I would like to have an online data structure that supports inserting an interval, and given a query interval $ I_q=[l_q,h_q]$ answer if $ I_q$ is contained at some interval of the data structure, i.e. if $ I_q$ is a super-interval of some interval of the structure (so *the answer of the query is just boolean*, no need to output all such intervals on the structure) at the fastest possible time complexity.

I have searched for such a combination, and found out that probably an Interval Tree would be appropriate for my situation, with $ O(\log n)$ interval insertion and overlapping intervals query (so it’s not exactly my desired query, but I think that it could possibly be turned to it. Also I can avoid the output complexity dependence, since the desired output is boolean and therefore on the first match I would know the answer is true).

Furthermore, here (https://en.wikipedia.org/wiki/Interval_tree) it is stated that:

If the endpoints of intervals are within a small integer range (e.g., in the range [1,…,O(n)]), faster data structures exist with preprocessing time O(n) and query time O(1+m) for reporting m intervals containing a given query point.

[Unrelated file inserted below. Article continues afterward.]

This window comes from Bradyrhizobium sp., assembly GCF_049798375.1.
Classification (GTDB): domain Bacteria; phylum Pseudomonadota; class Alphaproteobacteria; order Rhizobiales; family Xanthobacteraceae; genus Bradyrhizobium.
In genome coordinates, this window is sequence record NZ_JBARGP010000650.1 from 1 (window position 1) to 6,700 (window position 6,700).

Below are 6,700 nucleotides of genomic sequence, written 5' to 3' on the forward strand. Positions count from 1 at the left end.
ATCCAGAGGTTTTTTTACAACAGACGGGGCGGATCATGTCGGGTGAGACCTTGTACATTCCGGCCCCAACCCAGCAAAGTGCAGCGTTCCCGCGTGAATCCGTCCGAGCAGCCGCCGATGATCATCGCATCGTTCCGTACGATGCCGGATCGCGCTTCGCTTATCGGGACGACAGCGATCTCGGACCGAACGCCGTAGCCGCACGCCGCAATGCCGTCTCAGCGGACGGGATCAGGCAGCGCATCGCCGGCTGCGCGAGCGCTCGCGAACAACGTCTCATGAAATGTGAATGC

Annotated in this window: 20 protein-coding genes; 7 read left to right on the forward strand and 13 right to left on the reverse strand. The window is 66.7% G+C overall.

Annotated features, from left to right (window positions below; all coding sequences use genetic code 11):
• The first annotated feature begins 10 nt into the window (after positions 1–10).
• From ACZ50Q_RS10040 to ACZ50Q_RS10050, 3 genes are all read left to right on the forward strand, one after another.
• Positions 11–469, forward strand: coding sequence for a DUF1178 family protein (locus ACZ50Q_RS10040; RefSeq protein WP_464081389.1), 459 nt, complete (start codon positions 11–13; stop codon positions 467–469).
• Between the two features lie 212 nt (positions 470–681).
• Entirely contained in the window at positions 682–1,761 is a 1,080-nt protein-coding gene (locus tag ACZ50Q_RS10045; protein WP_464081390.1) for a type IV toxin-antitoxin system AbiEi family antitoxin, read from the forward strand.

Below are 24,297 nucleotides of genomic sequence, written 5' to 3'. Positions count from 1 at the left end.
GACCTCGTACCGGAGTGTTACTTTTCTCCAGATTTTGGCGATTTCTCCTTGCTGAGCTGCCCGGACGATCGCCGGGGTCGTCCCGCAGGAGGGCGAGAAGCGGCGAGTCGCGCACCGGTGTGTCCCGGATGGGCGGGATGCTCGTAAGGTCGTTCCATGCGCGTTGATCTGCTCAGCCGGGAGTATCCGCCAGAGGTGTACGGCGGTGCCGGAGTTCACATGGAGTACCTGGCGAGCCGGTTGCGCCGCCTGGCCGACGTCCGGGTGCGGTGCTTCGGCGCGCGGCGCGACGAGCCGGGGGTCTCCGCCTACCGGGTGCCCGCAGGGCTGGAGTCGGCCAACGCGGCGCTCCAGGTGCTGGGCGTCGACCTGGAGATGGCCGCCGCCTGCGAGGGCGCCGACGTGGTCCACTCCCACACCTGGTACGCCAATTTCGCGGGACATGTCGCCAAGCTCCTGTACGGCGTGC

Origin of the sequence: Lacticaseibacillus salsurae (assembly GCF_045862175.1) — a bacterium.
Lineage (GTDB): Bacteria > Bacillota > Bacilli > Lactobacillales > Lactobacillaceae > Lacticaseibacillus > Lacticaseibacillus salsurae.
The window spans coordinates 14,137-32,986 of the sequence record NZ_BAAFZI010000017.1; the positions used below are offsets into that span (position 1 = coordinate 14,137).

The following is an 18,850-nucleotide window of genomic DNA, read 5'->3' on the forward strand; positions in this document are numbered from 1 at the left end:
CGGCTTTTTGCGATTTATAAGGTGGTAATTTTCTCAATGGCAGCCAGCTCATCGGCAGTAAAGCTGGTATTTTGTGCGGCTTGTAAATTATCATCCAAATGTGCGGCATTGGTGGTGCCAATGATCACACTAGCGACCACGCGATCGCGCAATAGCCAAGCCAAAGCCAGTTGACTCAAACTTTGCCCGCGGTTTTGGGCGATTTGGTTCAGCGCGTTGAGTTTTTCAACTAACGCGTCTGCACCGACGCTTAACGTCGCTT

Since I also can guarantee that both interval ends are going to be small **integers** (i.e. not floats, but natural integers up to $ \approx 10^6$ ), what would be the best data-structure/algorithmic way (considering time-complexity of the above two operations) to implement those two operations I would like to have?

If the fastest time-complexity would be an Interval Tree, then how can I modify the overlapping-intervals query to support my query in $ O(\log n)$ time, i.e. not $ O(k\cdot\log n)$ where $ k$ is $ I_q$ ‘s range? However, I am quite interested in the above quoted passage, and how I could possibly (with another data structure, maybe?) manage such a fast complexity, so in that case Interval Trees wouldn’t matter.

Note: In my attempt to test such an algorithm and speed on an Interval Tree, I have found out the following library: https://github.com/chaimleib/intervaltree/blob/master/intervaltree/intervaltree.py where a similar query seems to be implemented on the `envelop`

query with a time-complexity of $ O(m+k\cdot\log n)$ , where “$ n$ = size of the tree, $ m$ = number of matches, $ k$ = size of the search range”, which however is not as fast as I would like (especially considering the $ k$ multiplying factor).